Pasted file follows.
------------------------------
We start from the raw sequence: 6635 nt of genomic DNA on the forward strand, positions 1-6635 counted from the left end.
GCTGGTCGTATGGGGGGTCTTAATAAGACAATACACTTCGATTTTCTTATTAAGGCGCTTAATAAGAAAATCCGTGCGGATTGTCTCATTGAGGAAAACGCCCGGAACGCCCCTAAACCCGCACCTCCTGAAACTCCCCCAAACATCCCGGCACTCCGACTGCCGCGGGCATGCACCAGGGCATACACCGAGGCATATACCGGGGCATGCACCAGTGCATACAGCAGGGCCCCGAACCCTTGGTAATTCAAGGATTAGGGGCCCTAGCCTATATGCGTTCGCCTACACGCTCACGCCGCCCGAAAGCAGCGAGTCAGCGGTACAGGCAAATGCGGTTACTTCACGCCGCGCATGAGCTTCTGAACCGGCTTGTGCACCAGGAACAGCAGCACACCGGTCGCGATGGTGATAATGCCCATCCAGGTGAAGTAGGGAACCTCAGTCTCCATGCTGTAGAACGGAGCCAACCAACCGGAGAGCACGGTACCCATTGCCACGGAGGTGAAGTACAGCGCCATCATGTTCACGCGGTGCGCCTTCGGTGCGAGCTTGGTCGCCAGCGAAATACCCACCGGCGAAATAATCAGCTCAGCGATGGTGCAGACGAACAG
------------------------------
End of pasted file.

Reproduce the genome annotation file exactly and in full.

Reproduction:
We start from the raw sequence: 6635 nt of genomic DNA on the forward strand, positions 1-6635 counted from the left end.
GCTGGTCGTATGGGGGGTCTTAATAAGACAATACACTTCGATTTTCTTATTAAGGCGCTTAATAAGAAAATCCGTGCGGATTGTCTCATTGAGGAAAACGCCCGGAACGCCCCTAAACCCGCACCTCCTGAAACTCCCCCAAACATCCCGGCACTCCGACTGCCGCGGGCATGCACCAGGGCATACACCGAGGCATATACCGGGGCATGCACCAGTGCATACAGCAGGGCCCCGAACCCTTGGTAATTCAAGGATTAGGGGCCCTAGCCTATATGCGTTCGCCTACACGCTCACGCCGCCCGAAAGCAGCGAGTCAGCGGTACAGGCAAATGCGGTTACTTCACGCCGCGCATGAGCTTCTGAACCGGCTTGTGCACCAGGAACAGCAGCACACCGGTCGCGATGGTGATAATGCCCATCCAGGTGAAGTAGGGAACCTCAGTCTCCATGCTGTAGAACGGAGCCAACCAACCGGAGAGCACGGTACCCATTGCCACGGAGGTGAAGTACAGCGCCATCATGTTCACGCGGTGCGCCTTCGGTGCGAGCTTGGTCGCCAGCGAAATACCCACCGGCGAAATAATCAGCTCAGCGATGGTGCAGACGAACAG